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1   2   3   4

 

from


 

India.


Strains

 

Disease



 

caused


 

Zone


 

of

 



Inhibition

 

(mm)



 

MIC


 

(

␮g



 

mL

−1



)

E.

 



coli

 

(MTCC



 

723)


 

Gastroenteritis

 

11

 



125

S.

 



typhimurium

 

(MTCC



 

98)


Gastroenteritis,

 

septicaemia



 

11

 



250

B.

 



subtilis

 

(MTCC



 

121)


 

Food


 

poisoning

 

10

 



250

S.

 



epidermidis

 

(MTCC



 

435)


 

Nasopharyngeal

 

infection,



 

septicemia

 

and


 

endocarditis,

 

nosocomial



 

infections

 

8

 



250

S.

 



aureus

 

(MTCC



 

2940)


 

Nasopharyngeal

 

infection,



 

fatal


 

septicaemias,

 

pneumonias



 

(secondary

endocarditis,

 

meningitis,



 

etc.)


7

 

250



S.

 

aureus



 

(MTCC


 

96)


 

Nasopharyngeal

 

infection,



 

fatal


 

septicaemias,

 

pneumonias,



 

(secondary

endocarditis,

 

meningitis,



 

etc.)


6

 

125



S.

 

mutans



 

(MTCC


 

890)


Dental

 

caries,



 

endocarditis

6

 

250



K.

 

pneumoniae



 

(MTCC


 

109)


 

Pneumonia,

 

nosocomial



 

infections,

 

bronchitis,



 

etc.


 

na

 



500

P.

 



aeruginosa

 

(MTCC



 

741)


 

Nosocomial

 

infection



 

(hospital-acquired

 

infections)



 

na

 



500

na,


 

not


 

active.


variety

 

of



 

drug-resistant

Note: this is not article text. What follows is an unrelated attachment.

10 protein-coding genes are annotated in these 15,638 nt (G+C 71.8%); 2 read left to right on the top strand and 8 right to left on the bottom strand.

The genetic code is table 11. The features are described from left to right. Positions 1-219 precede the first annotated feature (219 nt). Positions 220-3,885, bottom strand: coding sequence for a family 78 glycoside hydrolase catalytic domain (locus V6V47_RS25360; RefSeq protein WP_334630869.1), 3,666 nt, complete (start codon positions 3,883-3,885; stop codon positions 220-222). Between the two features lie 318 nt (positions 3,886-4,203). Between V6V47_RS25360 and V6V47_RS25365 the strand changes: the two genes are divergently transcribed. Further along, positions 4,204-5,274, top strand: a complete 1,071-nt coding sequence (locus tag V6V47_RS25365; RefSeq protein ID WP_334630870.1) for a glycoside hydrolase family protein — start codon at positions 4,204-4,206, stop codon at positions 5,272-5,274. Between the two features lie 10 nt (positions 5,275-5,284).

bacterial



 

and


 

fungal


 

strains.


 

Most


 

of

 



the

work


 

carried


 

out


 

on

 



the

 

antimicrobial



 

potential

 

of

 



‘tea

 

tree’



 

oil


derived

 

from



 

M.

 



alternifolia.

 

This



 

oil


 

was


 

found


 

to

 



be

 

very



 

effective

against

 

numerous



 

pathogenic

 

bacterial



 

and


 

fungal


 

strains


 

and


 

thus


incorporated

 

as



 

the


 

active


 

ingredient

 

in

 



many

 

topical



 

formulations

used

 

to



 

treat


 

cutaneous

 

conditions.



 

The


 

broad-spectrum

 

antimicro-



bial

 

activity



 

of

 



tea

 

tree



 

oil


 

is

 



mainly

 

attributed



 

to

 



terpinen-4-ol

 

and



1,8-cineole

 

and



 

also


 

due


 

to

 



synergistic

 

effect



 

of

 



other

 

minor



 

com-


ponents

 

(



␣-terpinene,

 

␥-terpinene,



 

etc.)


 

of

 



its

 

essential



 

oil.


 

Due


 

to

broad



 

antimicrobial

 

activity,



 

tea


 

tree


 

oil


 

is

 



used

 

as



 

topical